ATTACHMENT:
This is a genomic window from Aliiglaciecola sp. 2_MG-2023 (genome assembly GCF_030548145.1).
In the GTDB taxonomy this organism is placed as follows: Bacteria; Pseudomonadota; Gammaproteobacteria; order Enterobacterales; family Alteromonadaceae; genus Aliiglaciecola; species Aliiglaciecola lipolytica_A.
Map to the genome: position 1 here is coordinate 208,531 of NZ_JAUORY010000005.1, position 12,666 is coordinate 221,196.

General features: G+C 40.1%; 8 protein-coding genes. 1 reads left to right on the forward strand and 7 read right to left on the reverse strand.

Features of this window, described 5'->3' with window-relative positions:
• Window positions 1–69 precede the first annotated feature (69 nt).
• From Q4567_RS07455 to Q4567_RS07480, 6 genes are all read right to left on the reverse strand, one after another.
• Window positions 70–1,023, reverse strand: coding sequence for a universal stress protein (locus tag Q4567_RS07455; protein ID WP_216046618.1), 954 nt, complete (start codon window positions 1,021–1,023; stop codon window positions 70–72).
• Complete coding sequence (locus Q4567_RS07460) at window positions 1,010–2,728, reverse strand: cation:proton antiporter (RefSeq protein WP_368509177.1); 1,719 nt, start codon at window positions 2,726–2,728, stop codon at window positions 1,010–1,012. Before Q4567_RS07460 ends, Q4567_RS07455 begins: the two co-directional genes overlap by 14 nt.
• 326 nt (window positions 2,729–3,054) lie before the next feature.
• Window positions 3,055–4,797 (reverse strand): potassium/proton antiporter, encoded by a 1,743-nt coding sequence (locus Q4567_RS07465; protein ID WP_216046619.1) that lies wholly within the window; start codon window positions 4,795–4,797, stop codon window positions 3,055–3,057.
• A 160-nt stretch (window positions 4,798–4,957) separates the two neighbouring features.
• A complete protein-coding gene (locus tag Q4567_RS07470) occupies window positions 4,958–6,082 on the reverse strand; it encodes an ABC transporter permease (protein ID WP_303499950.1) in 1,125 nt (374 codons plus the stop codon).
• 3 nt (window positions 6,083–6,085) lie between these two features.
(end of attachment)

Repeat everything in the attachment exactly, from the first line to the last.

This is a genomic window from Aliiglaciecola sp. 2_MG-2023 (genome assembly GCF_030548145.1).
In the GTDB taxonomy this organism is placed as follows: Bacteria; Pseudomonadota; Gammaproteobacteria; order Enterobacterales; family Alteromonadaceae; genus Aliiglaciecola; species Aliiglaciecola lipolytica_A.
Map to the genome: position 1 here is coordinate 208,531 of NZ_JAUORY010000005.1, position 12,666 is coordinate 221,196.

General features: G+C 40.1%; 8 protein-coding genes. 1 reads left to right on the forward strand and 7 read right to left on the reverse strand.

Features of this window, described 5'->3' with window-relative positions:
• Window positions 1–69 precede the first annotated feature (69 nt).
• From Q4567_RS07455 to Q4567_RS07480, 6 genes are all read right to left on the reverse strand, one after another.
• Window positions 70–1,023, reverse strand: coding sequence for a universal stress protein (locus tag Q4567_RS07455; protein ID WP_216046618.1), 954 nt, complete (start codon window positions 1,021–1,023; stop codon window positions 70–72).
• Complete coding sequence (locus Q4567_RS07460) at window positions 1,010–2,728, reverse strand: cation:proton antiporter (RefSeq protein WP_368509177.1); 1,719 nt, start codon at window positions 2,726–2,728, stop codon at window positions 1,010–1,012. Before Q4567_RS07460 ends, Q4567_RS07455 begins: the two co-directional genes overlap by 14 nt.
• 326 nt (window positions 2,729–3,054) lie before the next feature.
• Window positions 3,055–4,797 (reverse strand): potassium/proton antiporter, encoded by a 1,743-nt coding sequence (locus Q4567_RS07465; protein ID WP_216046619.1) that lies wholly within the window; start codon window positions 4,795–4,797, stop codon window positions 3,055–3,057.
• A 160-nt stretch (window positions 4,798–4,957) separates the two neighbouring features.
• A complete protein-coding gene (locus tag Q4567_RS07470) occupies window positions 4,958–6,082 on the reverse strand; it encodes an ABC transporter permease (protein ID WP_303499950.1) in 1,125 nt (374 codons plus the stop codon).
• 3 nt (window positions 6,083–6,085) lie between these two features.